Notice how the GetPet function only tells that it returns a Pet - Not a Dog or a Cat explicitly. Hence, this function is open to extension (by writing more structs that implement the Pet interface). Adding more Pet types will not affect the existing users who just want Dogs anyway.

Congratulations! you've created a Pet shop using the factory pattern๐ŸŽ‰โค๏ธ

Customer's perspective

Let's look at it from the perspective of the user. All they would need to do is call the GetPet function with whatever config (in this case, type) they want. In return, all they know is that they are getting a Pet.๐Ÿค” This may sound bizarre in the real world sense of things, but when it comes to code, it's better to maintain abstraction.๐Ÿ˜Œ

The users can freely go about "using" the Pet as they like. This "usage" would remain the same irrespective of what type of pet they got back (because all pets implement the common interface!!)

Let's test it out

func describePet(pet Pet) string {
    return fmt.Sprintf("%s is %d years old. It's sound is %s", pet.GetName(), pet.GetAge(), pet.GetSound())
}

func main() {
    petType := "dog"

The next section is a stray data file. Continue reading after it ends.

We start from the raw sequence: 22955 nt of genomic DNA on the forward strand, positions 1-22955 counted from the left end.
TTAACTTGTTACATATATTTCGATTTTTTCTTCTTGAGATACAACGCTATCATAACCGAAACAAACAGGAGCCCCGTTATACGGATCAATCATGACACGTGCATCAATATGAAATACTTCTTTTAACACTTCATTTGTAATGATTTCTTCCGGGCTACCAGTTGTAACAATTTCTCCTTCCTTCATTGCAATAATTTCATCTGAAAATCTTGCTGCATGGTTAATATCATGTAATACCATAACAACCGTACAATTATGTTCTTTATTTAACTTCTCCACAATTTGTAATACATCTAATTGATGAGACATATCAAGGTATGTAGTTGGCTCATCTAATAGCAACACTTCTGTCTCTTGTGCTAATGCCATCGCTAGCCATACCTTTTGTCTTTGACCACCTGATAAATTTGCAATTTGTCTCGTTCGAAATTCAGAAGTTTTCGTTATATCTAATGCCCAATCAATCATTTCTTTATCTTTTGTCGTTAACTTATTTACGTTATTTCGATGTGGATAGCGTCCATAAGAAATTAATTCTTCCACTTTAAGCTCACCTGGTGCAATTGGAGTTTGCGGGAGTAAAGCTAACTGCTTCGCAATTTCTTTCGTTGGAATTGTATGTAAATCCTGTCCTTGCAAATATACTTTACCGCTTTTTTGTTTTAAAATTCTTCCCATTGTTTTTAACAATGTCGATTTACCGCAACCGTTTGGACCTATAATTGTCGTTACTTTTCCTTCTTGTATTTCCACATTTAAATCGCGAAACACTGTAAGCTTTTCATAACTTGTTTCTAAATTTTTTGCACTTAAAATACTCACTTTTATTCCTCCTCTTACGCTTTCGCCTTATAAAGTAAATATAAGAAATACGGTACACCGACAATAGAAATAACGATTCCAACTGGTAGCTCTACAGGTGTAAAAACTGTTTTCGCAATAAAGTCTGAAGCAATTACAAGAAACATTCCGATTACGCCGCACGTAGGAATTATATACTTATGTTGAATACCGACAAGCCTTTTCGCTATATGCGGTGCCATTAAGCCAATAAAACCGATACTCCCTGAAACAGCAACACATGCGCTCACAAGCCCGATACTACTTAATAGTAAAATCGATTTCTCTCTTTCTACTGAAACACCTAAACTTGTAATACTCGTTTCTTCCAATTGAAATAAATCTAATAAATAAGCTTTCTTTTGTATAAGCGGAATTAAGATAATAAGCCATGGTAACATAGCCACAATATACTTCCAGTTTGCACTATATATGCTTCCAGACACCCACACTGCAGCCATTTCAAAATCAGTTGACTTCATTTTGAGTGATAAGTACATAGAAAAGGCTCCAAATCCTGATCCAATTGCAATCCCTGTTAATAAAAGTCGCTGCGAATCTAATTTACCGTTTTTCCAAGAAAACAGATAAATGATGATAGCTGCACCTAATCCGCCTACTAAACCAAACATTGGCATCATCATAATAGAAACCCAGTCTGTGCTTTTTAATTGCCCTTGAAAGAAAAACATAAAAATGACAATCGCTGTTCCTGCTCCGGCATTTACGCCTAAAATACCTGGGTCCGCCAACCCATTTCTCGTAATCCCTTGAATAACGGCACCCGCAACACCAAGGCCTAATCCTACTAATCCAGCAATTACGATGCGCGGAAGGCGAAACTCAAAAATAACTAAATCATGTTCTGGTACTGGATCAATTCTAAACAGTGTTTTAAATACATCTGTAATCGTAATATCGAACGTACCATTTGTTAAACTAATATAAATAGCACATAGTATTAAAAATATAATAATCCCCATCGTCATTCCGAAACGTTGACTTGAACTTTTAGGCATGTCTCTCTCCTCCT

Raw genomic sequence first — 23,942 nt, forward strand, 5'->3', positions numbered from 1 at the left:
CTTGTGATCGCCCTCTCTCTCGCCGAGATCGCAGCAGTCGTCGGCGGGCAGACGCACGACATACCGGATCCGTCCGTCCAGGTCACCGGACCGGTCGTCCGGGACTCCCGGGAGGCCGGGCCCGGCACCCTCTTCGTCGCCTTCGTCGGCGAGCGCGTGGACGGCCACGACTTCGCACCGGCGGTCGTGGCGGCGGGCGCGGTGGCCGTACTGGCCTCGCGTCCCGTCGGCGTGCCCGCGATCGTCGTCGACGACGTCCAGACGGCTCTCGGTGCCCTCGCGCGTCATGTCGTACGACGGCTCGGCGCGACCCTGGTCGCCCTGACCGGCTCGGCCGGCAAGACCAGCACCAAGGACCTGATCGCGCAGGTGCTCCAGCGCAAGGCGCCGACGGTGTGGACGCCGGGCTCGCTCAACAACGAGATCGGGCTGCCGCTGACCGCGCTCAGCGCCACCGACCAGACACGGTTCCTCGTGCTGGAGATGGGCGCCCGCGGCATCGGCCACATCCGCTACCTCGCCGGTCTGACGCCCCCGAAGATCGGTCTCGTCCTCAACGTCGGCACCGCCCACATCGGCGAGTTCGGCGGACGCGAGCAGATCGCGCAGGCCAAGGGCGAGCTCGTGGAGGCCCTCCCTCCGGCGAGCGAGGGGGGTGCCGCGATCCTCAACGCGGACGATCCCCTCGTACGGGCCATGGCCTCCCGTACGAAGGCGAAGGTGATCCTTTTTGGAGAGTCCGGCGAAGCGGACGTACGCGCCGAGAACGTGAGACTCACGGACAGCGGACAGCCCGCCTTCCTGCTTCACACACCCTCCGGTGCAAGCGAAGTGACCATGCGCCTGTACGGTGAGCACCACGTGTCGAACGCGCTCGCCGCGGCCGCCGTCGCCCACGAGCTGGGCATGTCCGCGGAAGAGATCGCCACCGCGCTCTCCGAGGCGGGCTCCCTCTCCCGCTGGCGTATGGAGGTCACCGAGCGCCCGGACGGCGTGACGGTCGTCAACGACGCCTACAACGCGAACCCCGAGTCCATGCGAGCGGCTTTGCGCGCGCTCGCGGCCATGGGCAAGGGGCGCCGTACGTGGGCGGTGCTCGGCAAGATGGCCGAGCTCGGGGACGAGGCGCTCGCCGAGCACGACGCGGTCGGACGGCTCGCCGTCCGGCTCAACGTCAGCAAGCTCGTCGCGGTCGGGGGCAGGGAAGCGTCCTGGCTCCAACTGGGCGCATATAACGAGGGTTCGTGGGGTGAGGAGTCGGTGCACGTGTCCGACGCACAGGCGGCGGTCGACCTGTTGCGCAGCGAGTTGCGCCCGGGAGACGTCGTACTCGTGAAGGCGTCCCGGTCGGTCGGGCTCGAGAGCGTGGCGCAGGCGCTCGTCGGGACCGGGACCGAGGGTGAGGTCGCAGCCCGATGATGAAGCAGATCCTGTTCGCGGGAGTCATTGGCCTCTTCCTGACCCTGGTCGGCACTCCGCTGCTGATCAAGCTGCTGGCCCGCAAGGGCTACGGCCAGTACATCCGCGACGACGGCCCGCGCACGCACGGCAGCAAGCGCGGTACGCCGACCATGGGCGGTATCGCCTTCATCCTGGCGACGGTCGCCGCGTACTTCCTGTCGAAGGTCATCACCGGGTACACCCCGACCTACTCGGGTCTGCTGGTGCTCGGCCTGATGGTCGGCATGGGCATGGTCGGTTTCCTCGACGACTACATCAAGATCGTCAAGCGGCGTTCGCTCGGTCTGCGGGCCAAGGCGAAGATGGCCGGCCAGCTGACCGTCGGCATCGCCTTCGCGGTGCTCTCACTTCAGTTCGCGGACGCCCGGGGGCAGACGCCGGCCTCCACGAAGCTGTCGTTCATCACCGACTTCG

dog := GetPet(petType)
    petDescription := describePet(dog)

    fmt.Println(petDescription)
    fmt.Println("-------------")

    petType = "cat"
    cat := GetPet(petType)
    petDescription = describePet(cat)

    fmt.Println(petDescription)
}

The output should look like:

Chester is 2 years old. It's sound is bark
-------------
Mr. Buttons is 3 years old. It's sound is meow

You can find all the code for this tutorial on this github repo

Hope this made understanding the factory pattern easier ๐Ÿš€

Cheers โ˜•๏ธ

Discussion

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rafaacioly profile image
Rafael Acioly

Nice post Shubam, but there's some problems with this implementation;

  • You cannot use Dog literal (type Dog) as type Pet in return argument, your interface Pet expect getAge method to return a string and you'r returning a int on your pet struct.

possible solution:

Change the interface to return a int on getAge or make your pet string return a string

  • The parameter type is wrong on your GetPet method because type is a keyword on golang

  • The method GetPet will fail if the "type" parameter is not "dog" or "cat", someone could pass "bird" to it.

possible solution:

func GetPet(kind string) (Pet, error) {
    availablePets := map[string]Pet{
        "cat": &Cat{},
        "dog": &Dog{},
    }

    if pet, exist := availablePets[kind]; exist {
        return pet, nil
    }

    return nil, fmt.Errorf("there's no pet type \"%s\" available", kind)
}
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shubhamzanwar profile image
Shubham Zanwar Author

Ah, good catch! You're right about the type on the interface and the type keyword as an argument. Making the changes :D

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grunk profile image
grunk

Note that to be perfectly exact the factory is not part of the "official" 23 GOF's design patterns. It's a simpler representation of the abstract factory because we often don't need the extra complexity